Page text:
Imagine you are going on a vacation and you ask the teachers for the homework when you are gone and they give you a lot. You would almost be doing more homework than spending family time. I think that we should not have homework because it affects students and their families a lot. I found that research has been unable to prove that homework improves student performance. Some people think that homework helps, but there is little research about it, and some people think that it doesn’t help.
A lot of people can be affected by homework. The parents, the teacher, your other family members, and also the student. There are a lot of people who are affected. The parents are affected because they have the pressure to have their kids make sure the do their homework. Also the teacher is affected because they have the pressure to stay up late to finish correcting the homework that they give. The other family members are affected because they want to do something with you and you can’t because you have homework. That is not fun because you want to do it but you can’t. Also the student is affected because they have pressure to get it done, Also they have stress to get the really hard and long assignments done. Stanford News says 56 percent of students considered homework a primary source of stress.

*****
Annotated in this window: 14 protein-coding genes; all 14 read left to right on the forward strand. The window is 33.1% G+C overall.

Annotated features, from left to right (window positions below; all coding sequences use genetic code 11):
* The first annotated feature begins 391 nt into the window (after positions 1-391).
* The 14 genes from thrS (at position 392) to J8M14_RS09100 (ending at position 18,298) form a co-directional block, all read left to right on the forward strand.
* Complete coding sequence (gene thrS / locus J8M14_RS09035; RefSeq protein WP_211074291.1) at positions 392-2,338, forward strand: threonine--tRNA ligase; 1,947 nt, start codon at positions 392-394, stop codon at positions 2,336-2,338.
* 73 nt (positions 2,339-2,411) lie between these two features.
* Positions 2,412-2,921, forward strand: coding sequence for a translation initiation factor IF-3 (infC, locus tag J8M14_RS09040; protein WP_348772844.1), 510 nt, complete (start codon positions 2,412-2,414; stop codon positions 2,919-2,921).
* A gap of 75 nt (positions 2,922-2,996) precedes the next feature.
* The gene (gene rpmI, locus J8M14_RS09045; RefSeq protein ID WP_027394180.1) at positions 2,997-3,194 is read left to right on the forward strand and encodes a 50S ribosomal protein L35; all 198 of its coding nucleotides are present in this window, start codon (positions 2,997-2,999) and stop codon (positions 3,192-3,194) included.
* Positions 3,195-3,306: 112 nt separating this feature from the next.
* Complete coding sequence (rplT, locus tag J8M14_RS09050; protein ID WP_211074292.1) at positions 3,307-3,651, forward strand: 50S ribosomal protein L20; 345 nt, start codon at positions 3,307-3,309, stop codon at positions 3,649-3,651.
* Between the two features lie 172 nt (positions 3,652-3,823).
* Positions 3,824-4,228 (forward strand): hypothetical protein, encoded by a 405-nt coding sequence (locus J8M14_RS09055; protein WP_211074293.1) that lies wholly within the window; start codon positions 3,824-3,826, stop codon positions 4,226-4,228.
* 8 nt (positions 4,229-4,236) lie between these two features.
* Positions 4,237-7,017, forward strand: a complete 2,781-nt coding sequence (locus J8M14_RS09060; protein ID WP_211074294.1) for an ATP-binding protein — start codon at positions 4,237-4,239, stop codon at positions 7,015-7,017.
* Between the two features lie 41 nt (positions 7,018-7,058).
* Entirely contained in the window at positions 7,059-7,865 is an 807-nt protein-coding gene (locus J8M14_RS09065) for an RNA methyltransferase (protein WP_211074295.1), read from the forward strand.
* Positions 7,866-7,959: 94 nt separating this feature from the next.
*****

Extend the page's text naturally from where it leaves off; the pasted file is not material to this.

According to Center of Public Education, students receive better grades with less outside preparation. Also on Alfie Khon a study found that assigning spelling homework had no effect on how proficient children were at spelling later on. See I do not get that if teachers do not like to grade homework, then why give out homework? Students have better things to do than homework. Homework does not improve the student’s education. ACSD says that we are now at a point that homework is a topic of a debate. We should not have homework, and if we do, not very much. Thank you for the time you took to read this letter.
Sirs. Goodbye to Homework for Some Elementary Schools and Classes.
SCD. ASCD, www.ascd.org/publications/educational-leadership/mar07/vol64/num06/
Center for Public Education. Center for public Education, www.centerforpubliceducation.org/.
Alfie Khon. Alfie Kohn, www.alfiekohn.org/
Stanford. Stanford, news.stanford.edu/.